iTerm on OS X

Over the past week and a half I’ve been fine-tuning my Mac experience: getting used to the system in general, in particular the keyboard, and building up my arsenal of applications.

I’m not a Unix wizard, but I do make a lot of use of the command-line so I’m enjoying the underlying BSD-goodness of OS X and multiple terminal sessions are a necessity: one to tunnel select local ports to my home slackware box via ssh, one to perform local operations and one to host a screen session on our development box.

I initially used but running several instances of it proved a bit fiddly: if I avoid cluttering my screen real-estate by minimising my terminals and then try to switch to one it isn’t automatically unminimised. Enter iTerm.

iTerm seems to solve my problem: it allows me to have multiple shells open and accessible via a single, tabbed interface without having to think about the implications of running a screen session within another screen session.

The only real difficulty I’ve had is the behavior of the arrow keys within vim, but after much head-scratching and googling this post came to my rescue: I added export TERM=dtterm into my ~/.profile, executed a quick source ~/.profile to make the changes active and went about my merry way.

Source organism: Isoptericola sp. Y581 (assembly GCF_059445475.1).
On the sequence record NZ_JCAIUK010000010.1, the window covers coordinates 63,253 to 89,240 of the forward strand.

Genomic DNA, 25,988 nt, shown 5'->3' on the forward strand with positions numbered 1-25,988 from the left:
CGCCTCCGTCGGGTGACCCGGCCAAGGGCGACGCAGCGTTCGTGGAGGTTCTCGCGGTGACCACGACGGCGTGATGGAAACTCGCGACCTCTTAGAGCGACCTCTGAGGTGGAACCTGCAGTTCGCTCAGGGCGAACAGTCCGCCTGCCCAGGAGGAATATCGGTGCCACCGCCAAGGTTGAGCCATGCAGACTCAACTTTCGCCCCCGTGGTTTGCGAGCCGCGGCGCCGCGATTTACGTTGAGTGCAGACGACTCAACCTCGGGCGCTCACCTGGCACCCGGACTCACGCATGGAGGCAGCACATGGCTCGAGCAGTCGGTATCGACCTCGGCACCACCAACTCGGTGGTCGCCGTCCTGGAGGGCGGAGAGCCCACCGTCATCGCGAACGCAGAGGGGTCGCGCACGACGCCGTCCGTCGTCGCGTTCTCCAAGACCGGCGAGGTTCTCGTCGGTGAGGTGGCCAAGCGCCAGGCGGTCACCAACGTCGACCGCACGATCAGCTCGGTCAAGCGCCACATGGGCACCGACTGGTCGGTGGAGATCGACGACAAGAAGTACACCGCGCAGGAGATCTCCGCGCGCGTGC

A minor niggle is when I create a new tab: it’s background colour doesn’t seem to match up with that I specified in the preferences, but this seems to be fixed by going to View > Show Session Info and turning Transparency on and then off.

All in all, I’m adjusting and next on my agenda might well be looking into Quicksilver and possibly VirtueDesktops. I still haven’t found out how to go to the start or the end of a line in vim without using ^ or $ in normal mode though…